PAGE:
Looking Back at the Future

The imagery is right out of the Time Machine: a landscape dotted with the reminders of a once great era.  Washington Post describes how “the Obama administration is supporting bipartisan legislation in Congress that would designate sites in Oak Ridge; Hanford, Wash.; and Los Alamos, N.M., as national parks.”  These labs, which once represented the future are now reminders of the past. Their fate represents the effect of the loss of its original mission. Their current funding structure represents the jobs they’ve had to take in to keep their people emploed.


Today, thousands of scientists work in those labs on unrelated research, developing pioneering technologies used for Mars exploration, chemotherapy, whole-body X-ray scanning at airports, high-speed computers and biotechnology.

Much of the old government energy lab empire is lost. Plans to turn them into park-like museums are just confirmations of that fact. “It’s really cool. It’s very nostalgic,” a visitor said. That’s about all you can say.

In June of this year, the Senate Energy and National Resources committee held a hearing on whether the energy labs ought not to return to working on energy. Ranking Member Lisa Murkowski (R-AK) said:

“It is time for us to renew a coherent long-term approach to energy development, truly an all of the above approach. Innovation, of course, is absolutely at the core of that strategy. I think it is one of the few areas where the government can and should be providing greater funding and at the same time, I am aware if we do decide to spend more on energy innovation, we are going to have to make some very difficult choices about the amount of spending and the duration as well as what our priorities are for it.”

Maybe more government funding can bring them back to life. But some critics of the energy bureaucracy see these efforts as akin to trying to revive a corpse. The labs are said to be demoralized, mismanaged and perhaps even infiltrated by foreign spies. Maybe it’s better to start all over again. The decline of the labs became noticeable in the last decade of the 20th century. In 1994 the LA Times reported the cancellation of their mission as good news because now they could turn their talents away from evil, warlike efforts to something more politically correct.


A FUTURE WITHOUT BOMBS: Science Labs Searching for a New Mission.

Welcome as it is, the end of the Cold War has spelled bad news for the nation’s nuclear bomb designers and makers. Their highly skilled services are no longer in great demand. But they have a golden opportunity to prove, despite past failures, that it is possible to convert U.S. weapons brainpower to peacetime needs. It should not be lost.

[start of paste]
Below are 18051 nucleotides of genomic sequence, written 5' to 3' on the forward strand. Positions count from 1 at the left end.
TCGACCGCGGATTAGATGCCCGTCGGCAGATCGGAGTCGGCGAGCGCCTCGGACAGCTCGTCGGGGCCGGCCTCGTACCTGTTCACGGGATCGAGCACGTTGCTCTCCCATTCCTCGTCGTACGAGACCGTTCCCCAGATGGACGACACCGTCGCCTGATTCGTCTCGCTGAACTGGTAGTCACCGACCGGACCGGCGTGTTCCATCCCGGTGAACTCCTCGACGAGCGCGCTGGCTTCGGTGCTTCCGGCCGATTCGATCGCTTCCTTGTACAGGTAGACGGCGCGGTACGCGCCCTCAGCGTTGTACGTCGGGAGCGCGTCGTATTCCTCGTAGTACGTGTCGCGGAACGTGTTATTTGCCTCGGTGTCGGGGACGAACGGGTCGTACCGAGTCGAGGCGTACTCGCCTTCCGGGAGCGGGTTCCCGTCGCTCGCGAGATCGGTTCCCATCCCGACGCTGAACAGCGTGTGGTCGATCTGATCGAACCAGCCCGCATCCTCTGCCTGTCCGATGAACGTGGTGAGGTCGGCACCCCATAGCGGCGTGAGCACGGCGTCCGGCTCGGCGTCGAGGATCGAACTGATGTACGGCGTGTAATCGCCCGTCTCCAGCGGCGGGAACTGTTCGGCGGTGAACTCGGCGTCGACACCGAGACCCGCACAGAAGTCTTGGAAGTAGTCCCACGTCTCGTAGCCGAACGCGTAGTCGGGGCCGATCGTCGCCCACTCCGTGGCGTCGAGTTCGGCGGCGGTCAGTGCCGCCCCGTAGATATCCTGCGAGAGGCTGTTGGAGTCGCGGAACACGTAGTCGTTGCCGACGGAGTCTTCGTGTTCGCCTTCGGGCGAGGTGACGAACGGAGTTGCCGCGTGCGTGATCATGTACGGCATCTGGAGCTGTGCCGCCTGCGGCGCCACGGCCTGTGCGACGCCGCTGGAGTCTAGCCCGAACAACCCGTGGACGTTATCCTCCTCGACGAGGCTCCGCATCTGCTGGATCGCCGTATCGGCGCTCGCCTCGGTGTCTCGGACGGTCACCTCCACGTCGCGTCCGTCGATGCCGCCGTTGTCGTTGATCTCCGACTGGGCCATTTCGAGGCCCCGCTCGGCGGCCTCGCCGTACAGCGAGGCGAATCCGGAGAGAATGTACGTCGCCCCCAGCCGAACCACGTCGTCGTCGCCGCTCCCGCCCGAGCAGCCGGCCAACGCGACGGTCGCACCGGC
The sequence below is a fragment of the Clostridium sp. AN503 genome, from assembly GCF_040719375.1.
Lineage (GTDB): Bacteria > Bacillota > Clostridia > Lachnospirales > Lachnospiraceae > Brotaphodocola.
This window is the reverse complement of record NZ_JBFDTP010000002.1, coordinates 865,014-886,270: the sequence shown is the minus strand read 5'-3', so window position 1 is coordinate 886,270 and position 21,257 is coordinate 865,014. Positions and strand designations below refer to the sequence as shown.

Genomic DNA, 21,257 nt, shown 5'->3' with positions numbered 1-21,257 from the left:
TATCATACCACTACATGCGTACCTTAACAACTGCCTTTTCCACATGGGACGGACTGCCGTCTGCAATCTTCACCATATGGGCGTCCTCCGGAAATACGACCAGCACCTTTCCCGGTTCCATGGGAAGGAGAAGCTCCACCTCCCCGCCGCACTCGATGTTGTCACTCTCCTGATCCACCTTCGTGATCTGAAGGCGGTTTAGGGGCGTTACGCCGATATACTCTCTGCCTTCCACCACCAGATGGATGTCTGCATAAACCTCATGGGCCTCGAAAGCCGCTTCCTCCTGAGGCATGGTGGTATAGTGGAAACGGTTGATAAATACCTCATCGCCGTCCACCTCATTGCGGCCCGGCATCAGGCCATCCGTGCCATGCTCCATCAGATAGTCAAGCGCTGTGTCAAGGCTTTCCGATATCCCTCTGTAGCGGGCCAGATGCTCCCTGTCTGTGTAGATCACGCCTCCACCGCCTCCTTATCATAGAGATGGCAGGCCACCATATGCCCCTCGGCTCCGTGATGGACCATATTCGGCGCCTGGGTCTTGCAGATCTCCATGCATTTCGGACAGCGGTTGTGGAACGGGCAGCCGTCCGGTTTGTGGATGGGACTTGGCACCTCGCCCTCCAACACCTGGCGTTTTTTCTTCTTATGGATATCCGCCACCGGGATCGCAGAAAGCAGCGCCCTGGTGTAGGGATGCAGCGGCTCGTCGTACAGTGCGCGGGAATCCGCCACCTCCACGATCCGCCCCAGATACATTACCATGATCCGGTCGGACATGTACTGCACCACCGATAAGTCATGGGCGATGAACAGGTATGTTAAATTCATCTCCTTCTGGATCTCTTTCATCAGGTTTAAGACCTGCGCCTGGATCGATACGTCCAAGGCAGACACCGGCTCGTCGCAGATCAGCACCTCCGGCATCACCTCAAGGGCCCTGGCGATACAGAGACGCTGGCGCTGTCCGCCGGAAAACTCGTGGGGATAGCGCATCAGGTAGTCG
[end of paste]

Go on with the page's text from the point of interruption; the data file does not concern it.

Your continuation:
The federally owned national labs are undergoing painful transitions, their budgets shrinking, their raison d’etre questioned. The labs are run by the Department of Defense, NASA and the Department of Energy. The conversion question is sharpest at the three energy labs that design and build nuclear weapons–Lawrence Livermore in California and Los Alamos and Sandia in New Mexico.

While they were busy looking for a new mission, they were kept employed by focusing on environmental cleanup.

The labs’ most obvious task is in cleaning up the environmental mess left by nuclear bomb production or testing in Colorado, Texas, Nevada and Washington state. Whatever they wind up doing, though, the labs face a difficult cultural change. Even as they try to be more open, secrecy remains an impediment to outside cooperation and many top scientists are handicapped, never having been able to publish. But the nation must not overlook the powerful resource represented by the labs. As Roger W. Werne, Livermore’s associate director for engineering and technology transfer, puts it, “People here passionately want to have a defined mission.” It is to the nation’s and California’s benefit to give them that.


But didn’t work out to the degree necessary to keep them focused. And now parts of that old energy lab empire are facing conversion to parks. At the time it seemed like an era of new beginnings. “Energy Secretary Hazel O’Leary speaks of using them to enhance American economic competitiveness through “technology transfer.” It was admitted that there were going to be some problems.

These bureaucratic terms are easier to say than define. Reis talks of turning the labs to civilian tasks that complement military ones, using “core competencies” in computer, instrumentation and laser technology. For example, Livermore’s massive computational skills have proved useful to biological research on mapping the human genome. Livermore points to the work of Roger Aines and Robin Newmark, who use the lab’s expertise in high-temperature physics and underground imaging to clean up gasoline pollution of the water table. Sandia applies infrared technology to recycling plastic containers; Los Alamos has turned its powerful lasers to air pollution problems.

Nobody could foresee just how major these problems would be. It turned out the mission of recycling plastic containers wasn’t enough. But the question remains: will giving the labs more federal money bring them back to life? Or is it really better, as in the case of NASA, to take an entirely different approach, to start over? In the end it maybe best to leave the whole era in the past and to begin from first principles.


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